Miller’s Lib Dem was trying to rally his downcast troops with the worst motivational speech in history: “You’ll be getting a visit from Danny Alexander to sprinkle a little stardust over proceedings,” he stated, before exhorting them to go and aim for “modest triumphs”. Later, he reflected on the last five years. “Coalition? It was more like a hostage situation… Like a hamster trying to restrain a Rottweiler.”

Things were a bit happier on the UKIP bus. “Quite quiet today,” said Nyman’s character. “I only had to suspend two people.” Meanwhile, Labour were unsure how much to use Ed Miliband, in spite of the fact that his “personal ratings have rocketed to minus 19.” The Tories had a list of things not to mention, including Education, Eton and Eric Pickles, who was so toxic he makes the list twice.

There was a lovely joke about political disengagement, and the vacuous nature of social media, involving campaign tweets trending behind Poldark’s pecs and the badger that looks like Beyonce. It was delivered by one of the best characters in the show, a Tory donor’s daughter who had been given a campaign job despite being thicker than mince. Hugh Dennis’ Tory also delivered a wonderful rant about Boris Johnson.

But the real strength of the show lay in its quite remarkable topicality. It managed to include jokes about the SNP’s progress, Katie Hopkins’ unpleasantness, and the varying, cynical reactions to the migrant tragedy unfolding in the Mediterranean. Most impressively of all, the show’s final scene centred around a TV interview given by Paddy Ashdown, in which he referred to the Tories as B*****ds seven times. This was given at lunchtime, on the day of transmission, and worked into the script and filmed that very afternoon. If only the campaign itself could display such impressive vivacity.


Preview: 24 Hours in the Past, Tuesday, April 28, 9pm, BBC One

I find TV very confusing. (This is a problem in my line of work). When a programme like this comes along, I struggle to understand whether TV is becoming more brilliantly creative than ever, or has run out of ideas completely and is simply throwing darts at various cards on the wall marked with words like “reality”, “celebrity” and “shovelling horse poo”.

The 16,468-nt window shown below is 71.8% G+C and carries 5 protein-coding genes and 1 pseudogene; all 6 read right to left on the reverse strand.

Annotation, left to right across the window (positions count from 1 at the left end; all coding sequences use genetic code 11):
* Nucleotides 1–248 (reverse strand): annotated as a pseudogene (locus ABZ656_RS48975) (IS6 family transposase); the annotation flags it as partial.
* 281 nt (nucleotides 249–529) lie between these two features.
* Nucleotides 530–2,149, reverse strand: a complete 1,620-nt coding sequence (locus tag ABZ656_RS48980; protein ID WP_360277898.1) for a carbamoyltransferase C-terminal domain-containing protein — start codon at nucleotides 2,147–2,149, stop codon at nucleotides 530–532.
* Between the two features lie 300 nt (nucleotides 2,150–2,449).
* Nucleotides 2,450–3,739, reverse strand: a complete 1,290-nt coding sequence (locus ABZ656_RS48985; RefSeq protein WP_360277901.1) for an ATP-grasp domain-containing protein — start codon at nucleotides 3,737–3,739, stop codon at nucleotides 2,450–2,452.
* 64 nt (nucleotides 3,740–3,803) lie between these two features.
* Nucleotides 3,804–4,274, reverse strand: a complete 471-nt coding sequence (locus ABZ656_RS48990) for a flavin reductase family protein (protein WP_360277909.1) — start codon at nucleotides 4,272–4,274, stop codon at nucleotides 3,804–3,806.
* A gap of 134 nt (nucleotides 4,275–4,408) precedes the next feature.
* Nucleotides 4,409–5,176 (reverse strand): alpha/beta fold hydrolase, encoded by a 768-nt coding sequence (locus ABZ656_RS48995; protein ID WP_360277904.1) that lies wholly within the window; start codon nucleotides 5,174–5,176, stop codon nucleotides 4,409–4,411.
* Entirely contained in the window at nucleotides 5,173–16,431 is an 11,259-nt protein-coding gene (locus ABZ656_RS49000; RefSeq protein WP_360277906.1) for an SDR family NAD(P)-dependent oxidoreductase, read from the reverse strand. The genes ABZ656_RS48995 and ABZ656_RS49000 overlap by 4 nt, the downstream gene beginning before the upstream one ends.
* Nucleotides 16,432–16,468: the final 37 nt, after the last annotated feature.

The concept of the show is this: six celebrities  are being taken back to the relentless graft of Victorian Britain for four days, in which they will live exactly as our forebears did. Unfortunately for them, we’re not talking about our Victorian forebears like, um, Victoria, but rather more like the people who had to work their socks off for the pleasure of sleeping on a cold stone floor every night. “Who” asks the press release portentously, “will survive?” I’m guessing all of them, or we’d have quite the lawsuit going on.

Anyway, the celebs in question are Alistair McGowan (impressionist and actor), Miquita Oliver (former presenter), Zoe Lucker (actor), Colin Jackson (former jumpy chap), Tyger Drew Honey (actor and Founder Member of the National Society for People Whose Names Form Complete Sentences) and Ann Widdecombe (force of nature).

The celebs are taken to a specially-created Victorian town, complete with authentic shops, pubs, homes, workplaces, and Equity-registered extras. Oh, and the whole place is knee-deep in horse manure. Which Colin and Zoe are immediately put to work shovelling. However, their boss explains that if they find any dog poo, they are to bag it separately, as it’s more valuable. It’s used for tanning. As in leather. “I thought they meant fake tanning,” admits Zoe. “Putting it on your face and stuff.” Ah, the privations of beauty.

Ann and Miquita are on carpet-beating duty. They don’t so much beat them as stroke them. The carpets are literally dirtier at the end of the day than the beginning. Alistair and Tyger are on the dust cart, emptying bins. It’s all hard graft. In the afternoon, they’re all on recycling duty. By evening, they’re hungry and tired. Fortunately for them, they have a nice stone floor to sleep on, and bacon and onions for tea.